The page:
Boos, hisses, and cheers filled the Fellowship Hall at the Elbert County Fairgrounds over the weekend for the Kiowa Creek Ladies Aid production of “The Villain Took a Chip Shot or … Thar’s Gold in Them Thar Greens.”
Linda Ehmann of the …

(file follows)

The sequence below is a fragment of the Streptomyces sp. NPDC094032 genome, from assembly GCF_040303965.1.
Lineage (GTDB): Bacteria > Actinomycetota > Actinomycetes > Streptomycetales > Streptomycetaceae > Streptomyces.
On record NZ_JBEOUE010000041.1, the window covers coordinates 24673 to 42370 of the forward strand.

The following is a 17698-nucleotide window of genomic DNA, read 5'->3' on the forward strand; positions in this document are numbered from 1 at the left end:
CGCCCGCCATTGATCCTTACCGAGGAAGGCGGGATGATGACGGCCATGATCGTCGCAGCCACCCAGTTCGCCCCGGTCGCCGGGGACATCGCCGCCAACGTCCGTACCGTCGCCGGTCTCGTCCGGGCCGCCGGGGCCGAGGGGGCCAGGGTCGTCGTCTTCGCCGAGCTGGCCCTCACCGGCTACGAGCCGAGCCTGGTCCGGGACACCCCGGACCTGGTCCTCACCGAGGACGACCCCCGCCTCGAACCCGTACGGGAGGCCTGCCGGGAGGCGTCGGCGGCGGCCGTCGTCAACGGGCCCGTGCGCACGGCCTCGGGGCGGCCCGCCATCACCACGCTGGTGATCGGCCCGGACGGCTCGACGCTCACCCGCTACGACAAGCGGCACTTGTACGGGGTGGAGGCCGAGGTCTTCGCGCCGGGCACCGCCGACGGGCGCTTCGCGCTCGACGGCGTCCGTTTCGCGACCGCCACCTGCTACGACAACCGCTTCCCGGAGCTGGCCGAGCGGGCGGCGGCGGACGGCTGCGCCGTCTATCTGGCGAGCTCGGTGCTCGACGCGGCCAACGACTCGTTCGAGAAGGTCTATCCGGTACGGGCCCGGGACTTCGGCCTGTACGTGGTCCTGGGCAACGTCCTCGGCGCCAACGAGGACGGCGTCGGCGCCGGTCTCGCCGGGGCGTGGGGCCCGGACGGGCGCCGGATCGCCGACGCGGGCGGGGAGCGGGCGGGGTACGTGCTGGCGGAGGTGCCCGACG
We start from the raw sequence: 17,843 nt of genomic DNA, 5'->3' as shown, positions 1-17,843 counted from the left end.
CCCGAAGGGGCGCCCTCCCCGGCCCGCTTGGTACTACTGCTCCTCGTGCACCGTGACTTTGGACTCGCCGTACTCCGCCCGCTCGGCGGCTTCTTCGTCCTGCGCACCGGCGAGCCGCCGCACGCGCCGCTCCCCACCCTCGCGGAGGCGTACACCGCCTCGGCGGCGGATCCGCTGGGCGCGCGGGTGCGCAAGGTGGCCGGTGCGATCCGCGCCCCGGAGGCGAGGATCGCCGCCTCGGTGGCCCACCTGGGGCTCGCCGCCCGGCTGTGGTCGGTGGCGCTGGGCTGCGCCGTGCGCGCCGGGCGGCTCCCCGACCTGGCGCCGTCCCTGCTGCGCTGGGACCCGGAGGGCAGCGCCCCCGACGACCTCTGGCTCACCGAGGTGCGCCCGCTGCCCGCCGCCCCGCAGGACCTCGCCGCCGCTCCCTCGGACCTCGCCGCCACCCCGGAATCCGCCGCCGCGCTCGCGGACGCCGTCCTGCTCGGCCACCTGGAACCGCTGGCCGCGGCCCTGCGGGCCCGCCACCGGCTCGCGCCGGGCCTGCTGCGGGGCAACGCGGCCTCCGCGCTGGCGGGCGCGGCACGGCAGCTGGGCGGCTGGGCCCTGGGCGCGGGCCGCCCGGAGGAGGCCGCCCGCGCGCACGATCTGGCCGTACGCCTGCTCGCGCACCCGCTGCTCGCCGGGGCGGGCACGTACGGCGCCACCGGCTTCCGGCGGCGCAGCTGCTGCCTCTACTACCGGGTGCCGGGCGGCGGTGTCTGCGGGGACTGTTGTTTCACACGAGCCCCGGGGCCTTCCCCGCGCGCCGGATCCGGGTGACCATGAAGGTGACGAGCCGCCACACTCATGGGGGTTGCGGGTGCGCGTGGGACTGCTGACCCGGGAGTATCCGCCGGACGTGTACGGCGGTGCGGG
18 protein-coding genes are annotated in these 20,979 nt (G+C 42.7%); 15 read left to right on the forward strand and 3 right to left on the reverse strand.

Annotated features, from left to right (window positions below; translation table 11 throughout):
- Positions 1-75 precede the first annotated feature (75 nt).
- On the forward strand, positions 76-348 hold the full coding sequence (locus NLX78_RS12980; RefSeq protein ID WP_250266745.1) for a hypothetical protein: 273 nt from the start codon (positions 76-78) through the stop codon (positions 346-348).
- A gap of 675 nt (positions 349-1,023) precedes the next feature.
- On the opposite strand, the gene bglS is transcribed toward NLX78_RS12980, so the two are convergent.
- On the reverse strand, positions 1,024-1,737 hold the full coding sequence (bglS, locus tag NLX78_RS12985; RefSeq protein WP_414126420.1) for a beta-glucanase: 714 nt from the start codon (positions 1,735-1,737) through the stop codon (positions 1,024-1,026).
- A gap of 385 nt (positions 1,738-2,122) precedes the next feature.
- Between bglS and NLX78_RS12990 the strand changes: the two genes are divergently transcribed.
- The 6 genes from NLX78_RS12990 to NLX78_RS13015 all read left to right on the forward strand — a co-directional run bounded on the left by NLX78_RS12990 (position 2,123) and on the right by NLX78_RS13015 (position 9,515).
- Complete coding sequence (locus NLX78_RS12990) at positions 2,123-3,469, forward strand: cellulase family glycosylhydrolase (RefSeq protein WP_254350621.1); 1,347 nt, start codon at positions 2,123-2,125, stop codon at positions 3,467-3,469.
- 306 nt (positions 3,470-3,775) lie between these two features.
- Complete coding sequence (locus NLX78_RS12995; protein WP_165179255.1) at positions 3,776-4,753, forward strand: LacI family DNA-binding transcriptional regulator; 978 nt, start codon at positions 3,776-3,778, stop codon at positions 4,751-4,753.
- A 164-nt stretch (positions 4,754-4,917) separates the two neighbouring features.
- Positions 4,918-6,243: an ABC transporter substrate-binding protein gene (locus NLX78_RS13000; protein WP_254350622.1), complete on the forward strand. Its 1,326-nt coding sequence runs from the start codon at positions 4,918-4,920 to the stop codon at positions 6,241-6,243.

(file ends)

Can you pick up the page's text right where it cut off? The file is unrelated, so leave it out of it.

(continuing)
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Boos, hisses, and cheers filled the Fellowship Hall at the Elbert County Fairgrounds over the weekend for the Kiowa Creek Ladies Aid production of “The Villain Took a Chip Shot or … Thar’s Gold in Them Thar Greens.”Linda Ehmann of the Kiowa Creek Community Church Ladies Aid, who played the role of villainess Sue Sandtrappe, said: “We just appreciate our support and following over these years. We’ve become quite a large production.”Ladies Aid sponsors the theater tradition in Kiowa that dates back more than 30 years. The community theater group originally performed in the Lions Club to audiences of 25 people, and the funds raised helped pay for the construction of the Kiowa Creek Community Church fellowship hall.“It started out as a fundraiser to build the fellowship hall,” Ehmann said. “Once we got the fellowship hall built, then we continued to raise money to build the stage, add curtains, carpet, doors, all that sort of stuff.”This year’s community theater production chronicles the fate of the Greenfee Lodge and its owner, Gloria Greenfee, after she inherits the hotel from an uncle but does not have the money to pay off a loan on the property. Enter the hero, Frank Lee Fairway, a sympathetic banker and golf enthusiast who immediately falls for Gloria’s niece, Birdie.Fairway and the Greenfees must foil the dastardly plots of the villainous pair Nash T. Sandtrappe and his sister Sue Sandtrappe, who are trying to swindle the old woman out of her land for the gold vein running through the property. Written by Craig Sodaro, this tongue-in-cheek melodrama is piled high with golf puns and classic melodramatic lines such as “Woe is us” and “We’re doomed.”Ehmann estimated that the troupe entertained and fed more than 450 people over the four-day run, which began with a Thursday family night on Nov. 5 and continued through the weekend with Friday and Saturday dinner performances before winding up with a Sunday afternoon dessert performance on Nov. 8.“We always have a good time,” she said. “We start in August. It is a huge commitment, but we do it for our love of Jesus, and we are thankful for the support of the community.”The players and support crews spent Nov. 6 and 7 preparing brisket, pulled pork and chicken enchiladas for the two dinner performances, which included an all-you-can-eat barbecue buffet.“We do a full salad bar, green beans, homemade rolls, baked potatoes and homemade cakes. It’s a huge buffet. For 20 bucks, you get to eat and see the play. You can’t even go to the movies for that,” Ehmann said.
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